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Interview: Joseph Bruchac on “The Next to the Last of the Mohegans”

Joseph BruchacTell us a bit about “The Next to the Last of the Mohegans.”

THE NEXT TO THE LAST OF THE MOHEGANS is one of a series of stories I’ve been writing that both attempt to upend some of the stereotypes about Native Americans within one of my favorite genres—that of fantasy and science fiction (if the two can be combined, as my favorite magazine implies in its title). For example, another of my stories published in an anthology a year ago is titled WIGWAMS OF THE GODS.

In each of those stories my characters are contemporary Native people who are intelligent, aware of majority culture, and also possessed of the sort of sense of humor that I’ve always experienced with virtually all of the Native elders who’ve been my friends and teachers over the decades. The relationship between my narrator and his best friend—who is a sort of trickster figure/genius always getting into trouble—is sort of the main theme here. Sort of.

Before going any further, let me point out that the Mohegan Nation (sorry, Coop) did not vanish in the 19th century and that, as my Mohegan friends have told me, the last of the Mohegans has yet to be born.

Such things as teleportation, mind-reading, and encounters with the little people appear in this story but are not my inventions. They are seen by many Native Americans as part of our various cultures.


What was the inspiration for this story, or what prompted you to write it?

Well, to be honest, the title was stolen from a FAR SIDE cartoon. I gotta admit that whenever Gary Larson did anything in his cartoons involving Indians he both got it right and made a lot of us Native folks fall over laughing. I think my main inspiration for this story comes from my interest is telling stories that focus on American Indian life today, and not in some distant imagined past. I was also inspired by a picture book co-authored some years ago by Mohegan writer Melissa Tantaquidgeon Zobel and myself called MAKIAWISUG, THE GIFT OF THE LITTLE PEOPLE.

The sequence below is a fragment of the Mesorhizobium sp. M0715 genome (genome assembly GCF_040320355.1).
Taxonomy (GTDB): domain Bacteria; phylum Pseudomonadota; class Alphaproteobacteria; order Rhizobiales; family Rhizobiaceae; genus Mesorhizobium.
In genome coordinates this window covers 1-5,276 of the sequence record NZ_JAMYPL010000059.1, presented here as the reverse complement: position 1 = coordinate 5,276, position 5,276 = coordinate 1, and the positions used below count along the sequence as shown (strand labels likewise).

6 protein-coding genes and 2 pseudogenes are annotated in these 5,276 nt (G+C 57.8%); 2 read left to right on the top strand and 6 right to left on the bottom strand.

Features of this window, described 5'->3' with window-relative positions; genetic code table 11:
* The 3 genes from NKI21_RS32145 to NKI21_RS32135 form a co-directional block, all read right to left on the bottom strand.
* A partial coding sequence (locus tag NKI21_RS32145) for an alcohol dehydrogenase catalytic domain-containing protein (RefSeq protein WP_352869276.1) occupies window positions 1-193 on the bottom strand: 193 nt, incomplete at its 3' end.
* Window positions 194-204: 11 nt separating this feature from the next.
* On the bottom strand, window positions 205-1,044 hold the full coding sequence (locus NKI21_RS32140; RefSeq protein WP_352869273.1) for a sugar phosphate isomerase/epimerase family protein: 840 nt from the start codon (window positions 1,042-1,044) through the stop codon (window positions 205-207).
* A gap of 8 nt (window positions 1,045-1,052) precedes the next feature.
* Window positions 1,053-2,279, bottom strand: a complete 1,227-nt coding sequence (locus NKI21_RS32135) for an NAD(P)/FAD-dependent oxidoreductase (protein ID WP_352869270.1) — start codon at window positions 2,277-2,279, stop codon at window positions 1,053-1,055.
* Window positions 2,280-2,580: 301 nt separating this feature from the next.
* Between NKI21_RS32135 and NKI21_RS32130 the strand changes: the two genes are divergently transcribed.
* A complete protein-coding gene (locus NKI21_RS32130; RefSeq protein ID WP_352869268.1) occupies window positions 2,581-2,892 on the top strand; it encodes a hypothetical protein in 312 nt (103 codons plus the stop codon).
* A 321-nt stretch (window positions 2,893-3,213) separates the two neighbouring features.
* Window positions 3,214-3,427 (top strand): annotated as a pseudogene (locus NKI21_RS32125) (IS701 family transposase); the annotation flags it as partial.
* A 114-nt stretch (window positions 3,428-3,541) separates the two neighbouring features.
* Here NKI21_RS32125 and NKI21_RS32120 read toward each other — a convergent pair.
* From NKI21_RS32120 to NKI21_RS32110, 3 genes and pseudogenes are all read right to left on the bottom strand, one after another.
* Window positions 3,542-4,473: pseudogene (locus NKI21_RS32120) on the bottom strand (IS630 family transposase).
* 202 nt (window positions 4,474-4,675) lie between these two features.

Was “The Next to the Last of the Mohegans” personal to you in any way?  If so, how?

Was this personal to me? Heck, yes. I guess I’ve already been answering that aspect of the story. Though my characters are fictitious they are based on real people who—though they may not be involved in the sort of amazing adventures as my characters—are just as brilliant, as complicated, and sometimes as unpredictable. Plus they are just as aware and connected to their Indian heritage.


Can you tell us about any research you may have done for this story, or any of the traditions upon which it’s based?

In terms of research for this story, while I did not do any during the writing of it, I have been deeply immersed in Native American cultures—both my own Abenaki heritage and that of a number of other nations—for over half a century. I have a very extensive library of Native American books, especially those related to our histories and storytelling traditions. But even more than that, I’ve been visiting and listening—really listening—to so many Native elders and teachers over the years—such as Gladys Tantaquidgeon who was both an ethnologist and the Medicine Women and the Mohegan Nation—that I just may have absorbed a little knowledge along the way.


What are you working on now?

I’m currently revising a rather long novel based on the three years I spent in the 60’s as a volunteer teacher in Ghana called SEA NEVER DRY. My main character, like me, finds himself seeing Africa differently than most Americans because of his Native American background. It’s based on fact, history, personal experience, but there’s also an element of fantasy to the story.

I’m also working on more stories chronicling the adventures of my friends in THE NEXT TO THE LAST OF THE MOHEGANS.


Anything else you’d like to add?

Well, be on the lookout for more sci-fi and fantasy from Native American authors. And let me recommend the recent collection of stories TAKE ME TO YOUR CHIEF by my Ojibway friend Drew Hayden Taylor.


“The Next to the Last of the Mohegans” appears in the March/April 2018 issue of F&SF.

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Clicking on Mr. Bruchac’s picture (photo credit Eric Jenks) will take you to his website:


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